The Intergovernmental Panel on Climate Change (IPCC) has indicated that the effects of our changing global climate patterns, especially that of global warming, are often felt most severely by people who live in poverty. These are the people who are exposed to extreme risk from poor housing, a lack of access to services, and inadequate infrastructure. People living in poverty are also particularly sensitive to declining crop yields, and increases in food prices – both of which are already occurring. The vast majority of the more than 1 billion people living in poverty are women – a reality which in itself leads to an inherent gender bias in vulnerability to climate change. And if women are the most vulnerable – then children are not far behind. The March 2014 IPCC report pointed out that “ Price rises, which may be induced by climate shocks as well as other factors, have a disproportionate impact on the welfare of the porr in rural areas, such as female-headed households and those with limited access to modern agricultural inputs, infrastructure and education.”
On the other hand, women’s vulnerability can obscure the fact that they are an untapped resource in efforts to cope with climate change. An example of this can be found in the South Pacific region. Most Pacific Island countries and territories are already experiencing severe weather events and ecological damage, such as increased salinity in both the soil and water. Pacific women have essential skills and knowledge regarding clean water sources, food preparation, agriculture and livelihoods. However, they are often excluded from decision-making processes around climate change adaptation and mitigation, as well as disaster risk-management. Extreme weather events, such as droughts and floods, register a higher mortality rate globally for women than men. Also, in the aftermath of disasters women experience an increased risk of gender-based sexual violence, unequal access to humanitarian assistance, loss of economic opportunities and an increased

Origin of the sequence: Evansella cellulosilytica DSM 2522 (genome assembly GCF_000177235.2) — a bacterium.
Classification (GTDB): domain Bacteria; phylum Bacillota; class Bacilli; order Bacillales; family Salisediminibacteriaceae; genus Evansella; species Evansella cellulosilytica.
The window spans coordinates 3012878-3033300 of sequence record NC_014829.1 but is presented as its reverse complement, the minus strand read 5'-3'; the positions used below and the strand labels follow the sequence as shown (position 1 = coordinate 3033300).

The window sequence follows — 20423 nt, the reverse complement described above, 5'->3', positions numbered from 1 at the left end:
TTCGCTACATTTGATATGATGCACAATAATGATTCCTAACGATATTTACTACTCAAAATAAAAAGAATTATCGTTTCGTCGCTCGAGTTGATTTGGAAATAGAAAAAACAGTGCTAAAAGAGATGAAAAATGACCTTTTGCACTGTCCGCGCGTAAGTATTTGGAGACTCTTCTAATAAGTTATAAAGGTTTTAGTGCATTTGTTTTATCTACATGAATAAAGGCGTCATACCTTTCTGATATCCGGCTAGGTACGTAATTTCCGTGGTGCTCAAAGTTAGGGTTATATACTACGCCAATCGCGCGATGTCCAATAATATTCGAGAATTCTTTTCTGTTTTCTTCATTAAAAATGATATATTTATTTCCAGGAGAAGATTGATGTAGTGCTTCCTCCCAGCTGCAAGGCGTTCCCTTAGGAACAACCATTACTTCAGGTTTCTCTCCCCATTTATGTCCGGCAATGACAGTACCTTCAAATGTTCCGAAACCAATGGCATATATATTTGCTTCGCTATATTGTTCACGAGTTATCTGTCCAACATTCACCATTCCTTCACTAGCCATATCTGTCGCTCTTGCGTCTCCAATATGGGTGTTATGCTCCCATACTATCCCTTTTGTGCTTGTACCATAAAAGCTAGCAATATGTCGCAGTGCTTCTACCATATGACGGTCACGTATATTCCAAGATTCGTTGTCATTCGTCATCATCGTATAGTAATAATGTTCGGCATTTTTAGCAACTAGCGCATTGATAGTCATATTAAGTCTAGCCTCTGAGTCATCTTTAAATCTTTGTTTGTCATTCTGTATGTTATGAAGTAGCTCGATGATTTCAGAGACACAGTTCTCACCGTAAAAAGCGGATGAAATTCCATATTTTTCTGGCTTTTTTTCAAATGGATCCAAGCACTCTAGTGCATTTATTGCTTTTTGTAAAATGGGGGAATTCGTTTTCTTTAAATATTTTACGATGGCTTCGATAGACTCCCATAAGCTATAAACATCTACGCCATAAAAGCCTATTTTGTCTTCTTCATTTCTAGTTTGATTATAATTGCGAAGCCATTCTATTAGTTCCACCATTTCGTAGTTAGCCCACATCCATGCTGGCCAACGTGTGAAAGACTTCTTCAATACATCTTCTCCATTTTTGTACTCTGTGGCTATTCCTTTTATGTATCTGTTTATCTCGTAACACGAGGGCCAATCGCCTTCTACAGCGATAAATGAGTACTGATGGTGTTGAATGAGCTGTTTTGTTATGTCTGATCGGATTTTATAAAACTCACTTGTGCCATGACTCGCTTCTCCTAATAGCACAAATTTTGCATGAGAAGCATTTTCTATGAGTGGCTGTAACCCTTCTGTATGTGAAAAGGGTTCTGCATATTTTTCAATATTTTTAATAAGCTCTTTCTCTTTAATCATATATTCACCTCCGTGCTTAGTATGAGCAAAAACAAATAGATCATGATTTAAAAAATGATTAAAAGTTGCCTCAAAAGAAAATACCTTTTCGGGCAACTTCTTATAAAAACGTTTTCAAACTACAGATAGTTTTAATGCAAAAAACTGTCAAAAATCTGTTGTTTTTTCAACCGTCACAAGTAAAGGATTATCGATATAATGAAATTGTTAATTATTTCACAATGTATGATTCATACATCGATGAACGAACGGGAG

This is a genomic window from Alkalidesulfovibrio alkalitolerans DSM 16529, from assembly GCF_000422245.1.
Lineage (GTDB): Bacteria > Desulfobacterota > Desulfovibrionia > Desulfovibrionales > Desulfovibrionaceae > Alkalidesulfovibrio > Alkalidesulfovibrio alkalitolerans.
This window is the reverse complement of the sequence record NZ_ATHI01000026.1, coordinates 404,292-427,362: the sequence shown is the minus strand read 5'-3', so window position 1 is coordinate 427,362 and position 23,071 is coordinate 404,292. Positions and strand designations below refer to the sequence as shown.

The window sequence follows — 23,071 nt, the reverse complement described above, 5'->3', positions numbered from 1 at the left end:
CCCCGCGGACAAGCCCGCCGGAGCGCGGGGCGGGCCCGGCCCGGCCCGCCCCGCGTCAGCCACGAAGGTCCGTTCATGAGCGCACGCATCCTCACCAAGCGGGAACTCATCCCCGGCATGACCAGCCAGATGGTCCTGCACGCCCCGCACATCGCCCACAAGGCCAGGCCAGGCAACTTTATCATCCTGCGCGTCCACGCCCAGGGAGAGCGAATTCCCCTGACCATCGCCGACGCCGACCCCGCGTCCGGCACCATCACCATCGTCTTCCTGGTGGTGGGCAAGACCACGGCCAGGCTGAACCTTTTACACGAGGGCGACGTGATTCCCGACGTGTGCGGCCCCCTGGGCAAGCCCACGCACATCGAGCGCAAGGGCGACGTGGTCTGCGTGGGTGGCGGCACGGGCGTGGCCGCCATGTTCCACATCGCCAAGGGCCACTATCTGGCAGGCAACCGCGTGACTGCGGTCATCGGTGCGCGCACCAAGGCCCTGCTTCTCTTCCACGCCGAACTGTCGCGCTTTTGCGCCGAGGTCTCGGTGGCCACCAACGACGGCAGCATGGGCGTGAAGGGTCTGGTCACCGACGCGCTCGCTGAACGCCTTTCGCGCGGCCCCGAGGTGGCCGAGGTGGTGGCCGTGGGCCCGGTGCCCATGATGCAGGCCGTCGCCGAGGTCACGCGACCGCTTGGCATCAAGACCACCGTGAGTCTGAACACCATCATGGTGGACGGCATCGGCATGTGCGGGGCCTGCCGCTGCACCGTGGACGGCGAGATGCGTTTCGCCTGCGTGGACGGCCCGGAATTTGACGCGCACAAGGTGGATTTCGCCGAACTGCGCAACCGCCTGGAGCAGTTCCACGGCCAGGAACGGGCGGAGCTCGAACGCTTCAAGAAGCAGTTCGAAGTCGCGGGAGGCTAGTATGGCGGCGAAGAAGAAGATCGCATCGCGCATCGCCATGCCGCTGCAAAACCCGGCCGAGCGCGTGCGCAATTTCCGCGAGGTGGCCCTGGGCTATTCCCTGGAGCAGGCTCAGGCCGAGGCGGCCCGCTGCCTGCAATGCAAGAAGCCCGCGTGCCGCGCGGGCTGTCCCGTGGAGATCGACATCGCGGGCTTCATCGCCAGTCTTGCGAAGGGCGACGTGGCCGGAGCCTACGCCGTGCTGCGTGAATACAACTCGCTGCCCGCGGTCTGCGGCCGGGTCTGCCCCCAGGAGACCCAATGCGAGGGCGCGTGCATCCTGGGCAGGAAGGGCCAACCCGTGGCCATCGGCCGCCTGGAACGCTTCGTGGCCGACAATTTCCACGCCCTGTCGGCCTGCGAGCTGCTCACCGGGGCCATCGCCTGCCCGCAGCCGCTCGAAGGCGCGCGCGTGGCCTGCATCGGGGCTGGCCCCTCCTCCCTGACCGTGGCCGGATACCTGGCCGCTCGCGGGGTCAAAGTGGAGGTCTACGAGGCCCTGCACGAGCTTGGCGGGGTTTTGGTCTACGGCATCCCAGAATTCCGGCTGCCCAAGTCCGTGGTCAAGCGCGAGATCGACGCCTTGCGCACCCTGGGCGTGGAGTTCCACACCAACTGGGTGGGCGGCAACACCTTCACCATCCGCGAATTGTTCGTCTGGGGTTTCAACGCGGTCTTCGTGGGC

workload. This is just one example as to why it is vitally important to incorporate a gender-perspective into climate change policies, projects and funds, so as to ensure that women contribute to, and benefit from equitable climate solutions.
Of course this is not to say that men and boys are not at risk as well. However, their vulnerabilities are not the result of entrenched social inequalities. In this regard, global climate change and gender inequality share an important characteristic. They are both widespread, and have profound consequences on communities. Dr. Rajendra Pachauri, Chair of the IPCC, has said that “ Women will play a critical role in the transition to a cleaner, sustainable environment…Women play an essential role in managing natural resources, and are often much more in touch with their natural surroundings. It is their voices that will ring the loudest in support of policies that encourage the creation of a safe environment for their children.”
Will we join our voices with theirs as well??????